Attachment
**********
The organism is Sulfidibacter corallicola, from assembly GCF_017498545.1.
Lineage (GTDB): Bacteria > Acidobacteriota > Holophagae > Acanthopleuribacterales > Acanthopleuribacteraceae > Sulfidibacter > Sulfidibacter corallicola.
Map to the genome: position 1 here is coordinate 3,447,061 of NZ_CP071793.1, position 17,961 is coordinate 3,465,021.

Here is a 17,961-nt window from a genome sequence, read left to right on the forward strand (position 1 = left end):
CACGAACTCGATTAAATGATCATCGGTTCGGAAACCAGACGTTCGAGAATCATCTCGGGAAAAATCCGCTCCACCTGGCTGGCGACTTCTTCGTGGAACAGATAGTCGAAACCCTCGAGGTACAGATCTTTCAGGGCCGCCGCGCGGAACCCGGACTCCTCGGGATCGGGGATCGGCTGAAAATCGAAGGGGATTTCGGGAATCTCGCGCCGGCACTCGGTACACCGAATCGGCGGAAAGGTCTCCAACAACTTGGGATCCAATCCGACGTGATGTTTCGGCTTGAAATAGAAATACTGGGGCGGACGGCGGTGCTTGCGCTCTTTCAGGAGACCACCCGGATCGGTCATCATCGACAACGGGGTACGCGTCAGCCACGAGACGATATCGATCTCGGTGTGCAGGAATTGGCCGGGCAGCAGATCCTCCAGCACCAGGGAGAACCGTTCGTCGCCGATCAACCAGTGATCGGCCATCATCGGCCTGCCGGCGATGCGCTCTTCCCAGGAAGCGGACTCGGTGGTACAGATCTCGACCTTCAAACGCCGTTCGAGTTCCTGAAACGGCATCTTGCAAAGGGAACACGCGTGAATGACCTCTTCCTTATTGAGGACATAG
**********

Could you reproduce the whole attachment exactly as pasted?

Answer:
The organism is Sulfidibacter corallicola, from assembly GCF_017498545.1.
Lineage (GTDB): Bacteria > Acidobacteriota > Holophagae > Acanthopleuribacterales > Acanthopleuribacteraceae > Sulfidibacter > Sulfidibacter corallicola.
Map to the genome: position 1 here is coordinate 3,447,061 of NZ_CP071793.1, position 17,961 is coordinate 3,465,021.

Here is a 17,961-nt window from a genome sequence, read left to right on the forward strand (position 1 = left end):
CACGAACTCGATTAAATGATCATCGGTTCGGAAACCAGACGTTCGAGAATCATCTCGGGAAAAATCCGCTCCACCTGGCTGGCGACTTCTTCGTGGAACAGATAGTCGAAACCCTCGAGGTACAGATCTTTCAGGGCCGCCGCGCGGAACCCGGACTCCTCGGGATCGGGGATCGGCTGAAAATCGAAGGGGATTTCGGGAATCTCGCGCCGGCACTCGGTACACCGAATCGGCGGAAAGGTCTCCAACAACTTGGGATCCAATCCGACGTGATGTTTCGGCTTGAAATAGAAATACTGGGGCGGACGGCGGTGCTTGCGCTCTTTCAGGAGACCACCCGGATCGGTCATCATCGACAACGGGGTACGCGTCAGCCACGAGACGATATCGATCTCGGTGTGCAGGAATTGGCCGGGCAGCAGATCCTCCAGCACCAGGGAGAACCGTTCGTCGCCGATCAACCAGTGATCGGCCATCATCGGCCTGCCGGCGATGCGCTCTTCCCAGGAAGCGGACTCGGTGGTACAGATCTCGACCTTCAAACGCCGTTCGAGTTCCTGAAACGGCATCTTGCAAAGGGAACACGCGTGAATGACCTCTTCCTTATTGAGGACATAG